Banker Fee War Turns ‘Vicious’ in China With 0.0001% Bond Bid
China’s investment bankers are taking their price war to the fourth decimal place.
In the latest sign of intensifying competition among the country’s underwriters, GF Securities Co. this month offered to arrange a top-rated state-owned company’s bond sale for a 0.0001 percent fee, people familiar with the matter said. The bid was so low that China’s securities regulator issued an unprecedented rebuke of the brokerage for pricing its services at below cost.
The nation’s underwriters are adopting race-to-the-bottom strategies to boost their positions in league tables as the industry becomes increasingly crowded. The hope is that a higher ranking will open the door to more lucrative deals, but some market observers say the tactics are unsustainable. Several securities firms have been cutting pay and reducing staff as earnings come under pressure, while calls for industry consolidation are growing louder.
“Competition has become so intense,” said Chenghao Xu, deputy manager of the asset management department at Guolian Securities Co. in Shenzhen.
A Bloomberg Intelligence index of listed Chinese securities firms rose 0.1 percent as of 9:32 a.m. local time on Monday.
In an announcement dated April 19, the Guangdong branch of the China Securities Regulatory Commission asked GF Securities to rectify its underwriting practices and submit a written report to the regulator by May 30. It was the first time the CSRC has issued a public warning on fees to a single bond underwriter. GF Securities didn’t respond to an email seeking comment.
While Chinese debt issuance has soared in recent years, underwriting fee rates have shrunk as the number of competitors has increased.
The charge for selling corporate bonds in 2007 was typically upwards of 1 percent of the deal size, according to a banker responsible for debt sales at one of China’s biggest brokers. It dropped to an average 0.44 percent between October 2017 and March 2018, with more than 100 deals during that period paying 0.1 percent or less, according to a report by the Securities Association of China. In the U.S., underwriting fees averaged 0.6 percent for corporate bonds issued this year, data compiled by Bloomberg show.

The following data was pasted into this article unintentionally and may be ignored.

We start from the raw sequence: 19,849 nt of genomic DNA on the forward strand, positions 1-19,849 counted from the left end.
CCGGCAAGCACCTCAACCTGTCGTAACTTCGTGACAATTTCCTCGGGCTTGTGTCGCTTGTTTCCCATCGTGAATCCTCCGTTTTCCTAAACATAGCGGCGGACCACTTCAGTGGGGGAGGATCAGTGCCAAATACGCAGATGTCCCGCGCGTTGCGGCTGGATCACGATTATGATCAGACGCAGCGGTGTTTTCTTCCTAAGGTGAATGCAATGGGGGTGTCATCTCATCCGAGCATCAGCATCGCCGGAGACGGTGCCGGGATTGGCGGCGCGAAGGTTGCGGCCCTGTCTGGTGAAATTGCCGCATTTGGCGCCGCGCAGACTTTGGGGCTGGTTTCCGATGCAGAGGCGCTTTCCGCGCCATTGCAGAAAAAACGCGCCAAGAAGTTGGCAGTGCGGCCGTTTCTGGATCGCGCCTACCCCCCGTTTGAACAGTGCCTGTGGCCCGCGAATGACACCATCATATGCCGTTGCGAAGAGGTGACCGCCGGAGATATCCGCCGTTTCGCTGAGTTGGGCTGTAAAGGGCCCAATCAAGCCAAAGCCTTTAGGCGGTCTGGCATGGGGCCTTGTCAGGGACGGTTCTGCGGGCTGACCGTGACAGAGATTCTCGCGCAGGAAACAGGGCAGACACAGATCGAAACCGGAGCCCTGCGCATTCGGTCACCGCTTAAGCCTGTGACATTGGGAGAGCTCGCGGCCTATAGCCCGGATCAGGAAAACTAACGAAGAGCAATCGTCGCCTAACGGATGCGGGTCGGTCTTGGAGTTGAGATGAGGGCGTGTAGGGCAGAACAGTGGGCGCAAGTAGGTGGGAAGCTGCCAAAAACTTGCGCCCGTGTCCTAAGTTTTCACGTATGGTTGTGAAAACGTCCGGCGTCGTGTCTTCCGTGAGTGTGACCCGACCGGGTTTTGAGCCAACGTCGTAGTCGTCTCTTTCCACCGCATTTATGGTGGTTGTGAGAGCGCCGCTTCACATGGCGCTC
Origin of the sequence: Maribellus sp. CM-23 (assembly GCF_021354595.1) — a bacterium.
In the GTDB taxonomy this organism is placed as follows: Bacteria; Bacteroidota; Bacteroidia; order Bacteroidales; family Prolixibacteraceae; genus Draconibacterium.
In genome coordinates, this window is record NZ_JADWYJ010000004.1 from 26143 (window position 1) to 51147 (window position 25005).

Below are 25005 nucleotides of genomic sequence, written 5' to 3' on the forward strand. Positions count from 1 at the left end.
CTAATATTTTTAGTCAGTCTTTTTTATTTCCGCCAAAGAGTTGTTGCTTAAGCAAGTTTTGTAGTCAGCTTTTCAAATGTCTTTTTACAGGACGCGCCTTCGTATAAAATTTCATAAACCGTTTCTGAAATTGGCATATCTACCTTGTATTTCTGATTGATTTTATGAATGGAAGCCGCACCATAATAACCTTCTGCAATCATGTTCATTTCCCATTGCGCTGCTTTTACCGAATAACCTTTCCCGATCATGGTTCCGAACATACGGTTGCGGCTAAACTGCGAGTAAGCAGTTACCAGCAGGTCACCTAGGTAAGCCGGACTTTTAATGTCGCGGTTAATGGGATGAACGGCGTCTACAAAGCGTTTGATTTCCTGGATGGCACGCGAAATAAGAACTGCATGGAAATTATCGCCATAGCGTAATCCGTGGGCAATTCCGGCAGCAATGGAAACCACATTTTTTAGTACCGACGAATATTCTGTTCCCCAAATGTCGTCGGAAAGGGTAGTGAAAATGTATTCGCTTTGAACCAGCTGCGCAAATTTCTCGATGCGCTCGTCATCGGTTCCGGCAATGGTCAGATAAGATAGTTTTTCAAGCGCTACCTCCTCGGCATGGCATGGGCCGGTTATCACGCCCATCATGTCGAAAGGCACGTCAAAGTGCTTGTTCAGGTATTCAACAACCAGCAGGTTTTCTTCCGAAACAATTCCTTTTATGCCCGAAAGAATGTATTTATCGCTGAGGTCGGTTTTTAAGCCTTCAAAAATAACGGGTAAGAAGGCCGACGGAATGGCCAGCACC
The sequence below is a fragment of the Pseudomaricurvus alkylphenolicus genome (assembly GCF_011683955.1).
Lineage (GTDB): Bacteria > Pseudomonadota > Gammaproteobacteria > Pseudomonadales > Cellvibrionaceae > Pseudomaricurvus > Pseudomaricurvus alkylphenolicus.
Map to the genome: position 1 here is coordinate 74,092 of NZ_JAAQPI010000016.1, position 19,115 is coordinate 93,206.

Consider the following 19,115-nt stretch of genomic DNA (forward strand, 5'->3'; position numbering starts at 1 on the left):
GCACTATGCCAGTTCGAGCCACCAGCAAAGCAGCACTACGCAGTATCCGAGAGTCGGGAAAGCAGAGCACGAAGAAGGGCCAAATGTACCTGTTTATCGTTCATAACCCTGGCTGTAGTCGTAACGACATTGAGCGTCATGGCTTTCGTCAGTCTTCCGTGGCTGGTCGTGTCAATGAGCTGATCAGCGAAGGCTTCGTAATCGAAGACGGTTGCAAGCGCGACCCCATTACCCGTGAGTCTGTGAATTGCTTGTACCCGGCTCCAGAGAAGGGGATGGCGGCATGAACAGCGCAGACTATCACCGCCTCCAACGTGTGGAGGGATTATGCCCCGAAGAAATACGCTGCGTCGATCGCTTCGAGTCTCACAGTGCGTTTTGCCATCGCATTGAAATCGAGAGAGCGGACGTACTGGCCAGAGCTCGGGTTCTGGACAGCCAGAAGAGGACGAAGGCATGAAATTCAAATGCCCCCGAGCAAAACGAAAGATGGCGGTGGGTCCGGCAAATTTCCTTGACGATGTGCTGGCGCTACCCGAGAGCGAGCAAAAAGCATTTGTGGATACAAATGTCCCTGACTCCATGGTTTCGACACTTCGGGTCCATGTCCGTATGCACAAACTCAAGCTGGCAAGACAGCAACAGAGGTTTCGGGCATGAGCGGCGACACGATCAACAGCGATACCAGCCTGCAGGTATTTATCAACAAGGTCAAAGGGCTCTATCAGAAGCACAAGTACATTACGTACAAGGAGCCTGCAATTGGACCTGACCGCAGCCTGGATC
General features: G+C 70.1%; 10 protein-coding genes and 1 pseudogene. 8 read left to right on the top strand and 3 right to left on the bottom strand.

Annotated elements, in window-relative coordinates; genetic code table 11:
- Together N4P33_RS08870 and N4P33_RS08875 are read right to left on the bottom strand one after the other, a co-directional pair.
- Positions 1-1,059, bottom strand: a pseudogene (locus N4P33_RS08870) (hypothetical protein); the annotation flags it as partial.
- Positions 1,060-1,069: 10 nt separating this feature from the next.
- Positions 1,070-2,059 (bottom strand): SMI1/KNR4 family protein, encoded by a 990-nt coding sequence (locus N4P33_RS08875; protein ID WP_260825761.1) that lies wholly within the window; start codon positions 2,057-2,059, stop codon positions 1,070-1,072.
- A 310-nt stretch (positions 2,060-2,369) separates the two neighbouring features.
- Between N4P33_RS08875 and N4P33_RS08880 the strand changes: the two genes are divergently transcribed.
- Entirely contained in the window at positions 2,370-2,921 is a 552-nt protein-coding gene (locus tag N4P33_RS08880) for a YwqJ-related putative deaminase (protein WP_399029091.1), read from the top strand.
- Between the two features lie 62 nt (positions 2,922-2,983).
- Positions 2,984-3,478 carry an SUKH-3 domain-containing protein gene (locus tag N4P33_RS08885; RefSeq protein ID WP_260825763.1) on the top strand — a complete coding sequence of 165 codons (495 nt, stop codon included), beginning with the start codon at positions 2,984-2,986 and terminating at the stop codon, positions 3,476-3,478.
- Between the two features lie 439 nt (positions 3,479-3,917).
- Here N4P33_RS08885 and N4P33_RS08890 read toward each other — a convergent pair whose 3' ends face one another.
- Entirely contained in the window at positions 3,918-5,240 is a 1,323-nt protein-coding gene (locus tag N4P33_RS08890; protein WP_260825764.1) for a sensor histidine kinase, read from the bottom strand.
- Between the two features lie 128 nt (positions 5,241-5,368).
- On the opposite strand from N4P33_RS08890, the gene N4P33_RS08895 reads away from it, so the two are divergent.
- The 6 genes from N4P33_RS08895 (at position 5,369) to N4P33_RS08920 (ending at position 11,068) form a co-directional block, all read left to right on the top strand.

The number of bond underwriters in China rose to 138 in 2018 from 102 in 2013, according to Bloomberg data.
“Vicious competition is having a negative impact on the entire bond underwriting industry,” said Yang Hao, an analyst at China Post Securities Co.
The trend is similar for equities and convertible bonds. Five of China’s biggest investment banks earned a combined 418,948 yuan ($62,261), or 0.001 percent of the deal size, for underwriting a private share placement for Huaxia Bank Co. in January. That was less than the 500,000 yuan Huaxia paid for disclosing the transaction in newspapers.
China National Nuclear Power Co., a state-owned power producer, said on April 10 that underwriters will earn a 0.03 percent fee for the company’s 7.8 billion yuan convertible-bond sale.
While analysts including David Yuan Wei of McKinsey & Co. have said that long-term consolidation in the securities industry could help ease pressure on fees, the environment may get worse before it gets better.
Recent rule changes have opened the way for foreign securities firms to enter China or, for those already there, bulk up their local presence. UBS Group AG, JPMorgan Chase & Co. and Nomura Holdings Inc. have all won regulatory approval for majority control of their local securities joint ventures, while DBS Group Holdings Ltd. has an application pending.
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